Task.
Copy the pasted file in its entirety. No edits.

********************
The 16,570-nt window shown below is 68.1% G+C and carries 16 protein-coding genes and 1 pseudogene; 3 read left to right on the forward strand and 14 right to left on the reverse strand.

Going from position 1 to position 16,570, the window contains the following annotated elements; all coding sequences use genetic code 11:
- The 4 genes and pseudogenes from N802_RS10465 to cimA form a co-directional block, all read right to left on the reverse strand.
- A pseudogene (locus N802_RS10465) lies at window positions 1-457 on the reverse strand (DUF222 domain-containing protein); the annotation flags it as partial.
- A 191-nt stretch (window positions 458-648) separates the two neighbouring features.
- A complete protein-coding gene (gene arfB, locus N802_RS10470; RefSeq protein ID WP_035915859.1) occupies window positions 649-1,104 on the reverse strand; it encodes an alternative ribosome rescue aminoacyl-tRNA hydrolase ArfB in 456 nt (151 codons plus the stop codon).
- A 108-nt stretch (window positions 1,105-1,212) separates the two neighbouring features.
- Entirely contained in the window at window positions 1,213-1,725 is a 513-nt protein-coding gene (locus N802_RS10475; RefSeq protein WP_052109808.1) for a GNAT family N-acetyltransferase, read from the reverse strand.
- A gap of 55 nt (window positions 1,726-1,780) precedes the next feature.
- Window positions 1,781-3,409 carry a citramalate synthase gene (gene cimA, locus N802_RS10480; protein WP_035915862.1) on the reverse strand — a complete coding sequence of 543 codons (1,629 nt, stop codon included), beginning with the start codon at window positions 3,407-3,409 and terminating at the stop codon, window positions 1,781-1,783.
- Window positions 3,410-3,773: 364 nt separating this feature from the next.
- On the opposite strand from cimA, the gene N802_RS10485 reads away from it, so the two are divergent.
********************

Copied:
The 16,570-nt window shown below is 68.1% G+C and carries 16 protein-coding genes and 1 pseudogene; 3 read left to right on the forward strand and 14 right to left on the reverse strand.

Going from position 1 to position 16,570, the window contains the following annotated elements; all coding sequences use genetic code 11:
- The 4 genes and pseudogenes from N802_RS10465 to cimA form a co-directional block, all read right to left on the reverse strand.
- A pseudogene (locus N802_RS10465) lies at window positions 1-457 on the reverse strand (DUF222 domain-containing protein); the annotation flags it as partial.
- A 191-nt stretch (window positions 458-648) separates the two neighbouring features.
- A complete protein-coding gene (gene arfB, locus N802_RS10470; RefSeq protein ID WP_035915859.1) occupies window positions 649-1,104 on the reverse strand; it encodes an alternative ribosome rescue aminoacyl-tRNA hydrolase ArfB in 456 nt (151 codons plus the stop codon).
- A 108-nt stretch (window positions 1,105-1,212) separates the two neighbouring features.
- Entirely contained in the window at window positions 1,213-1,725 is a 513-nt protein-coding gene (locus N802_RS10475; RefSeq protein WP_052109808.1) for a GNAT family N-acetyltransferase, read from the reverse strand.
- A gap of 55 nt (window positions 1,726-1,780) precedes the next feature.
- Window positions 1,781-3,409 carry a citramalate synthase gene (gene cimA, locus N802_RS10480; protein WP_035915862.1) on the reverse strand — a complete coding sequence of 543 codons (1,629 nt, stop codon included), beginning with the start codon at window positions 3,407-3,409 and terminating at the stop codon, window positions 1,781-1,783.
- Window positions 3,410-3,773: 364 nt separating this feature from the next.
- On the opposite strand from cimA, the gene N802_RS10485 reads away from it, so the two are divergent.